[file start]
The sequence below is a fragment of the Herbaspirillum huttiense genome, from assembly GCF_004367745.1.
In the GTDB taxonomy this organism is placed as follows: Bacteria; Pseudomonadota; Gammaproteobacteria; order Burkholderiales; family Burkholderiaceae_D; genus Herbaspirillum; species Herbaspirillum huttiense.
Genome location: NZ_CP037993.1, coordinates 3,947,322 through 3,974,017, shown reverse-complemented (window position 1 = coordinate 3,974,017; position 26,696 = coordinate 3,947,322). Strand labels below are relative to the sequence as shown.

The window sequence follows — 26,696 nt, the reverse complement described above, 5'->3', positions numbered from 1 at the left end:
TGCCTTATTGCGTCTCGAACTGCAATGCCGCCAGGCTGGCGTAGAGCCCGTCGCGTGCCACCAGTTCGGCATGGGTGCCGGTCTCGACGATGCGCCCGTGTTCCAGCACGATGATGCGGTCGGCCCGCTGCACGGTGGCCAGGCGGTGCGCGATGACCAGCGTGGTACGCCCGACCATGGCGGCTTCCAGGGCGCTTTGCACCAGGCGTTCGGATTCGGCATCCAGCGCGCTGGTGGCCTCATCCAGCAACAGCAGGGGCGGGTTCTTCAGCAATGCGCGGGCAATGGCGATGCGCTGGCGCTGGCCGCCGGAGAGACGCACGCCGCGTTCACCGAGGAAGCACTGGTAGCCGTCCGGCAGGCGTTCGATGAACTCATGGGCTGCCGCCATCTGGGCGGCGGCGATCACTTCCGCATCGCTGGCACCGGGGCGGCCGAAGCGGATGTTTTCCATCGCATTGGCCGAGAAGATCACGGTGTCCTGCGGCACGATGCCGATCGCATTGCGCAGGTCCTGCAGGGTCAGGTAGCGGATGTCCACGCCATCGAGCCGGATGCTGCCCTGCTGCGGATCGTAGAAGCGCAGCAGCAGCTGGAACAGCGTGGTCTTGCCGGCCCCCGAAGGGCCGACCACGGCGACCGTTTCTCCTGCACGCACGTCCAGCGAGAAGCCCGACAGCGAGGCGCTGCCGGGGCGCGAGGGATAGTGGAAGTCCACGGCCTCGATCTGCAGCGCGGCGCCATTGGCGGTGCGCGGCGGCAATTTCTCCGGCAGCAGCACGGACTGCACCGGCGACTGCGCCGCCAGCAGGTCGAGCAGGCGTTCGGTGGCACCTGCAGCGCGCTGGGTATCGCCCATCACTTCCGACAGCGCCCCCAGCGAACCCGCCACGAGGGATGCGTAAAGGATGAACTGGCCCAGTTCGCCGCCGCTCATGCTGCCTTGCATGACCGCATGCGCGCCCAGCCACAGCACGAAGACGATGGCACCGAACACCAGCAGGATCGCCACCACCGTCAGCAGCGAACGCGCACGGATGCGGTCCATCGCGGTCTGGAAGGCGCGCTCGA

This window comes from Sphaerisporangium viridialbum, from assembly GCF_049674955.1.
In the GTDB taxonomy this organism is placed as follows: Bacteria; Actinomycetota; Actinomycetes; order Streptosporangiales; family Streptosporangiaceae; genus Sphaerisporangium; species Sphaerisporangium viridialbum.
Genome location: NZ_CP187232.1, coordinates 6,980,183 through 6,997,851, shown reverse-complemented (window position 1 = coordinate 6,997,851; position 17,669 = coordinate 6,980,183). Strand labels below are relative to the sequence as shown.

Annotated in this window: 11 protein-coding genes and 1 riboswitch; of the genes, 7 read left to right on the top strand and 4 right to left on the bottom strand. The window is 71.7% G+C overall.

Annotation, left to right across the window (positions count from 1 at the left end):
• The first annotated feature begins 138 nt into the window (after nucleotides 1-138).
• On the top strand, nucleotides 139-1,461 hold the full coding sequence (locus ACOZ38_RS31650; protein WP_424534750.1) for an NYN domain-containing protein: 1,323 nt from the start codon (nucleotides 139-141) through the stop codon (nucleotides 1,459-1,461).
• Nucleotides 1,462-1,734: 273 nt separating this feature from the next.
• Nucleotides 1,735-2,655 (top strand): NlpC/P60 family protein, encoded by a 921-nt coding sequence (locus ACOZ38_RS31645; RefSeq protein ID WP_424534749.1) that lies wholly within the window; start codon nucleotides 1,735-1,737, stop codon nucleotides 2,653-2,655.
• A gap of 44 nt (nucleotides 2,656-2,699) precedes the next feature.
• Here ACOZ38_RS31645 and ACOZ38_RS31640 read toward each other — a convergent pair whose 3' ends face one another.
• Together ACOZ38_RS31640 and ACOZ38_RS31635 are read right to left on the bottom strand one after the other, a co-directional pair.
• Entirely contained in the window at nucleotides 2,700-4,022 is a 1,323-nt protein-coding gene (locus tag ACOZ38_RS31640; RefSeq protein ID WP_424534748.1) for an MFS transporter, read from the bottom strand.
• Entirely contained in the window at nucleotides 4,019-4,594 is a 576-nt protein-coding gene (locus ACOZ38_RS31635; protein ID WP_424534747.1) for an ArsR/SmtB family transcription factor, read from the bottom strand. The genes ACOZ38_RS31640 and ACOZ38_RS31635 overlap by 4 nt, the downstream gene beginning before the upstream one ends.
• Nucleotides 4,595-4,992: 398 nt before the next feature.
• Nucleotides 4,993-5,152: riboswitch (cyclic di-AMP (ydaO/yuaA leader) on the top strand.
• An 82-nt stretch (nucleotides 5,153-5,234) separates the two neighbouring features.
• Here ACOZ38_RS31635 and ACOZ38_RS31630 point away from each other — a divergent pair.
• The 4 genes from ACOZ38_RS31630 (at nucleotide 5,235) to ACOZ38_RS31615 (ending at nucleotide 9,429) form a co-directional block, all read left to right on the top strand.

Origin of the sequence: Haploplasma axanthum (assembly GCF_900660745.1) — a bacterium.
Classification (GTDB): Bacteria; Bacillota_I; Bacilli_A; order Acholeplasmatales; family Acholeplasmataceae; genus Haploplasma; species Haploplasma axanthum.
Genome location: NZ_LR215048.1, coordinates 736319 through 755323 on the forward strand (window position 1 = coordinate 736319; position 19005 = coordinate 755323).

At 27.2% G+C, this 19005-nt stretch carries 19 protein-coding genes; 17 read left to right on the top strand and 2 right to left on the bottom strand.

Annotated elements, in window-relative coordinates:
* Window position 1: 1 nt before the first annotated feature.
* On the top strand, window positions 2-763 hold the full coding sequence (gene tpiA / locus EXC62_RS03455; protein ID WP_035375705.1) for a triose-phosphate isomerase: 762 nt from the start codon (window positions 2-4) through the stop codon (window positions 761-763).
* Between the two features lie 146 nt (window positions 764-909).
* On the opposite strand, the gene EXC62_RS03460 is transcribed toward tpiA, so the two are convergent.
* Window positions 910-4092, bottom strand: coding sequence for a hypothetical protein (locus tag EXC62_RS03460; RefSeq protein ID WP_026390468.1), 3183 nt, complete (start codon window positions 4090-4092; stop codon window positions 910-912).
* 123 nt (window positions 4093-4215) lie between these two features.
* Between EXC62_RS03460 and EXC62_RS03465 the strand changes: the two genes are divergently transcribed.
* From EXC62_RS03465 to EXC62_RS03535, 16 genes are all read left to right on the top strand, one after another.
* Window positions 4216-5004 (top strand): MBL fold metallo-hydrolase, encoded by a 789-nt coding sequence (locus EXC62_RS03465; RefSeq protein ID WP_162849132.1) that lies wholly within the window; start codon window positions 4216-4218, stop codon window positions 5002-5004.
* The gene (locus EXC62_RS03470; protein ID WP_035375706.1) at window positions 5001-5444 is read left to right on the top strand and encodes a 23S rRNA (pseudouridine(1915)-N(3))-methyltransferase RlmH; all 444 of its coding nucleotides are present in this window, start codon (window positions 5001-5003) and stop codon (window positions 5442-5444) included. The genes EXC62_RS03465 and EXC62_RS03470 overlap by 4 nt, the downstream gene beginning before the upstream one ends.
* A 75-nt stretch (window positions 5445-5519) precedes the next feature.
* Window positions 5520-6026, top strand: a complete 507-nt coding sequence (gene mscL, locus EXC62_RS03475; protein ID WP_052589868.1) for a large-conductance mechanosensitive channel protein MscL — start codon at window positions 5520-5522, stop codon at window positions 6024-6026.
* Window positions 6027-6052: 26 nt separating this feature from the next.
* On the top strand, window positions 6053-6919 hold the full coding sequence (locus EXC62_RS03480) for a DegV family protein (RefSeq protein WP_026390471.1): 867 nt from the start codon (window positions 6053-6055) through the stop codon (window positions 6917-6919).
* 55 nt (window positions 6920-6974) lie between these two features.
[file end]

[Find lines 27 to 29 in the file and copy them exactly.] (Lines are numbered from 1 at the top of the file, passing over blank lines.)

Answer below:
Genome location: NZ_LR215048.1, coordinates 736319 through 755323 on the forward strand (window position 1 = coordinate 736319; position 19005 = coordinate 755323).

At 27.2% G+C, this 19005-nt stretch carries 19 protein-coding genes; 17 read left to right on the top strand and 2 right to left on the bottom strand.

Annotated elements, in window-relative coordinates: